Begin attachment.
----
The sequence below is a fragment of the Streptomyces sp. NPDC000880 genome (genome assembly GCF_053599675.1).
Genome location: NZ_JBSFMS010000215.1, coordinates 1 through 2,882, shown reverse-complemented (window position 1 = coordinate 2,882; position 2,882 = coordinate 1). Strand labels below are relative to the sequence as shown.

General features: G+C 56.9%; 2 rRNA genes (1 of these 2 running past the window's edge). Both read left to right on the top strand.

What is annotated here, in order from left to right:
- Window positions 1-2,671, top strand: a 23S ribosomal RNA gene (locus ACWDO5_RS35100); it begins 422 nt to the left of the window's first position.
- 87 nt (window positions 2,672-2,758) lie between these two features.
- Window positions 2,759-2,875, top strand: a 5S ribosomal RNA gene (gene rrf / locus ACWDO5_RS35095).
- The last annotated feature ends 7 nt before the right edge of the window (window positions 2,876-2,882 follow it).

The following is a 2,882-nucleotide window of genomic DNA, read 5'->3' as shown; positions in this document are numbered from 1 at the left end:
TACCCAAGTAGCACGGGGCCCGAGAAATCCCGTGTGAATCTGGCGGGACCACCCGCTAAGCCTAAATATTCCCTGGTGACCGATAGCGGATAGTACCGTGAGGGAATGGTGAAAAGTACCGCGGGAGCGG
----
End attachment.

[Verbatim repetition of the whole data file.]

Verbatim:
The sequence below is a fragment of the Streptomyces sp. NPDC000880 genome (genome assembly GCF_053599675.1).
Genome location: NZ_JBSFMS010000215.1, coordinates 1 through 2,882, shown reverse-complemented (window position 1 = coordinate 2,882; position 2,882 = coordinate 1). Strand labels below are relative to the sequence as shown.

General features: G+C 56.9%; 2 rRNA genes (1 of these 2 running past the window's edge). Both read left to right on the top strand.

What is annotated here, in order from left to right:
- Window positions 1-2,671, top strand: a 23S ribosomal RNA gene (locus ACWDO5_RS35100); it begins 422 nt to the left of the window's first position.
- 87 nt (window positions 2,672-2,758) lie between these two features.
- Window positions 2,759-2,875, top strand: a 5S ribosomal RNA gene (gene rrf / locus ACWDO5_RS35095).
- The last annotated feature ends 7 nt before the right edge of the window (window positions 2,876-2,882 follow it).

The following is a 2,882-nucleotide window of genomic DNA, read 5'->3' as shown; positions in this document are numbered from 1 at the left end:
TACCCAAGTAGCACGGGGCCCGAGAAATCCCGTGTGAATCTGGCGGGACCACCCGCTAAGCCTAAATATTCCCTGGTGACCGATAGCGGATAGTACCGTGAGGGAATGGTGAAAAGTACCGCGGGAGCGG